together toward the bridge element and the screw 310 engaged with the attachment feature

118 to attach the bias element to the bridge element. The joining feature 208 of the bias

element 200 may not be threaded, to allow angular adjustment of the bias element relative to the bridge elements before the position of the bias element is fixed by engaging the

attachment mechanism 300 with the attachment feature 118.

[0054] Attachment mechanism 300 may be a self-locking screw, or may comprise a

locking washer, or backup nut to ensure locking engagement with the bias member and the

bridge element, and to prevent unintended backout or removal of the attachment mechanism. It is appreciated that attachment mechanism 300 is removable to provide for revision or

adjustment of the bias element relative to the bridge elements. It is also appreciated that other

attachment mechanisms exist to secure the bias element to the laminar bridge, including but

not limited to clamps, clips, threaded fasteners, posts, holes, press-fits, quick-release and quick-attachment connections, ^-turn connections, t-slots, dovetail joints, living hinges, and

flanged connections.

[0055] Referring again to Figures 1, 3A and 3B, and 6, system 10 may be implanted as

follows. The cervical vertebrae are exposed, and bone anchors 152 are placed with a modified

Magerl technique using anatomic landmarks. Laminectomy is then performed following placement of the anchors, and decompression is achieved. Alternatively, laminectomy may

first be performed followed by placement of the anchors. Bridge elements 100 are placed over the bone anchors and secured to the resected vertebrae by nuts 154. Two bridge

elements 100 may be secured to adjacent vertebrae for single level stabilization, or three or

more bridge elements may be used to provide stabilization across multiple levels. Bias

elements 200 are attached to the bridge elements via attachment mechanisms 150. Each bias

element may be attached to the bridge elements such that it extends essentially perpendicular to the bridge elements, as in Figure 1, or may be attached in a non-perpendicular position. As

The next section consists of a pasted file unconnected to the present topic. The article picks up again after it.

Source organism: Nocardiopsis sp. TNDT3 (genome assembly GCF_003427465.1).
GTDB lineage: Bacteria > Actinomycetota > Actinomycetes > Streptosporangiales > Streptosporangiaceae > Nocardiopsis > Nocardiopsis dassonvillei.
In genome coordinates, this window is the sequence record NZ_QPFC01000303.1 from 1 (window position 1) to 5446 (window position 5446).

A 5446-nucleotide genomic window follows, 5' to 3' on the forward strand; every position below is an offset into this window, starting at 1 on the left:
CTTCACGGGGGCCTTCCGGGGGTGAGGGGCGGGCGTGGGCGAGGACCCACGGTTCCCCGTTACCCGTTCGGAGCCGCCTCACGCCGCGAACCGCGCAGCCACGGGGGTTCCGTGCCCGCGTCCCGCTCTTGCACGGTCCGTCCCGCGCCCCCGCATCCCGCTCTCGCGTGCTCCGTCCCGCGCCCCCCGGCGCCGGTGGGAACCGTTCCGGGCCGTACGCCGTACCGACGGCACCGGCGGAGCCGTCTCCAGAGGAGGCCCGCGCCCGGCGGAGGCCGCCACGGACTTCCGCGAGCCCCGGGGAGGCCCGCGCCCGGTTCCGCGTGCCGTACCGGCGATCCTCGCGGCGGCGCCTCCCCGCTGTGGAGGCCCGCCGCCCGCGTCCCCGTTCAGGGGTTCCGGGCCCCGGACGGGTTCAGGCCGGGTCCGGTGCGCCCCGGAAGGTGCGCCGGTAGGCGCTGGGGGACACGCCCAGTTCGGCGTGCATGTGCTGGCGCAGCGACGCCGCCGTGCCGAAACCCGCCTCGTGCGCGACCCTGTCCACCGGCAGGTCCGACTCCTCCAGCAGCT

bias elements are attached, tension may be applied manually or with a tensioning tool to

achieve a desired tension between the bridge elements. Of course, the implantation methods

set forth herein may be applied to any of the posterior dynamic stabilization systems or variations disclosed.

[0056] Figures 7 -14 show alternative embodiments of posterior dynamic stabilization

systems. In Figure 7, system 12 comprises three bridge elements 100 secured to three

respective vertebrae. Elastically deformable bias elements 200 are secured bilaterally

between the first and second bridge elements, to provide dynamic stabilization at that vertebral level. Rigid bias elements 400 are secured bilaterally to the second and third bridge

elements, to provide rigid stabilization at that vertebral level. Another alternative

embodiment could include elastically deformable bias elements secured to bridges at one

vertebral level, and different elastically deformable bias elements with a lower or higher degree of elasticity, at a second vertebral level.

[0057] Referring to Figure 8, system 14 comprises three bridge elements 100 secured to

three respective vertebrae. Rigid bias elements 400 are secured bilaterally to the first and

second bridge elements and to the second and third bridge elements, to provide rigid

stabilization at both vertebral levels. In an alternative embodiment of system 14, the bridge elements may comprise elastically deformable material while the bias elements compnse

rigid material, to provide dynamic stabilization at both vertebral levels. [0058] Referring to Figure 9, system 16 comprises three bridge elements 100 secured to

three respective vertebrae. An elastically deformable bias element 200 is attached to the first